What do I mean by Wholly Human?
When we say ‘I am human’, we are often referring to the species, our physical bodies. So, to be human is to be that type of mammal that is not dogs or cats, and, for many of us, that is all there is to it; a self-evident fact. But, the biological species is just the beginning of what it is to be human. Our ‘human- ness’ lies beyond that; in our thoughts, feelings, motivations and behaviour.
There is so much we have in common with each other. I will probably laugh at the same joke on a comedy show or a meme that gets passed among millions of us. I will certainly flinch and run to get a plaster if I cut my finger – just as you would. If a relationship breaks down, both you and I will experience a different type of pain. We will be sad, we will grieve, we will need time to heal. On the other hand, we may both enjoy and take delight in a walk on a beach, a glorious sun set or a party with friends. All of these make up part of our common humanity. These are universal and I like that. I find it comforting that we can relate more easily to each other because we share so much.
But, whilst we do share lots, there is also much that is unique to you or me. Each of us has a combination of experiences that are particular to us – and damage that may block and limit us. These stem from our upbringing, from events in our lives, from love, care - or from trauma - that we, and only we, have each experienced. And on top, each of the emotions that we have in common, are felt differently by each of us so, I may find something hurtful that you don’t, or you may love a person who I find hard to get along with. We are a complicated mass of impulses, motivations, thoughts and feelings some of which we are very familiar with and some that we do not even recognise.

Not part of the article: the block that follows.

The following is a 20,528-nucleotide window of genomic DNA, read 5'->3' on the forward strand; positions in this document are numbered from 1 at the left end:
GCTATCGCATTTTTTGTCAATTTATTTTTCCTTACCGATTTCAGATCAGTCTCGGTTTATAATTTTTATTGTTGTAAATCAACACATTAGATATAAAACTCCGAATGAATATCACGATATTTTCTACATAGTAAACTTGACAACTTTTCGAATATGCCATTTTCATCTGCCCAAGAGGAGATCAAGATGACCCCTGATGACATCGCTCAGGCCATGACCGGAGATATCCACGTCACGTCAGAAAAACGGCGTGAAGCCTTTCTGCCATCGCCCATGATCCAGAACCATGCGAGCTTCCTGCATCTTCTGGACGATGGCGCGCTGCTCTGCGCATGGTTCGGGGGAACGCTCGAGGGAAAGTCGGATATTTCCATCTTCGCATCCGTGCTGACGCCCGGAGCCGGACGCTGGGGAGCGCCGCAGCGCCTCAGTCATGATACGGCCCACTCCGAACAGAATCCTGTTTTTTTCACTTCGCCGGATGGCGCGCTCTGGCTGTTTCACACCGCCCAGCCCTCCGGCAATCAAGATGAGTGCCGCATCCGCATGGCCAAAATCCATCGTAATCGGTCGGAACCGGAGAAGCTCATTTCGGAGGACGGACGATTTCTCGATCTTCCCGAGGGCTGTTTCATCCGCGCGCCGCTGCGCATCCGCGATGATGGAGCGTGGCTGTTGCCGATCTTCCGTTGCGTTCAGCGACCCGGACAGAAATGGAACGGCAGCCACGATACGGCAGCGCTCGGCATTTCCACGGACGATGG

Each one of us is more or less aware of everything that makes up who we are.Often we may not even be aware that we are not aware! It is likely, along with me, that you often behave and act automatically and subconsciously because we have often buried and temporarily lost parts of ourselves. Some of us have learned not to laugh and some of us have learned not to cry; each through some sort of experience that made us feel unsafe and vulnerable, or had consequences we want to avoid. Some of us have talents we never put to use because they don’t fit with what society or up-bringing expect of us. Some of us don’t know why we just feel vaguely unhappy or dissatisfied all the time. Others may push ourselves so hard to do the right thing that we end up becoming a brittle version of ourselves that could break at any moment.
We experience ourselves being less than whole in different ways through taught and false narratives, painful experience and limiting damage. My pain may manifest in over eating and yours in under eating and exercise. My fear may close me to feeling and make me appear distant and self sufficient. Your fear may make you over eager to be liked and accepted. Your feelings may be buried so deep you use your mind to override and function. My feelings may overwhelm me and I may find tears or anger come unexpectedly and disproportionately. All of these are examples of us being unaware of that which drives us.
So many of us have been taught that parts of us are unacceptable; too little; too much. All of these pieces of ourselves need to be found in order to build the whole jigsaw that is the unique being that is you or me. They are there, they just need to be re-membered ie put back to together, and to do that, we need firstly to become aware of all of those parts of each of us.It is when we are aware and able to live from that awareness, that we begin to understand and see first our ‘less than wholeness’ and then to glimpse wholeness. That is very easy to say but much harder to do. For me it is an ongoing process; one I believe that is life long. The process is not about becoming a perfect human. Striving after some notion of perfection seems to me to be part of the problem. Whole does not mean being driven by duty or guilt any more than it means being assessed in terms of my relationship or my wealth or my job. Whole does not mean stripping away parts of ourselves or denying my imperfections. It means recognising, accepting, owning and integrating rather than trying to get rid of and dis-own (the reverse of acceptance/owning) parts of ourselves.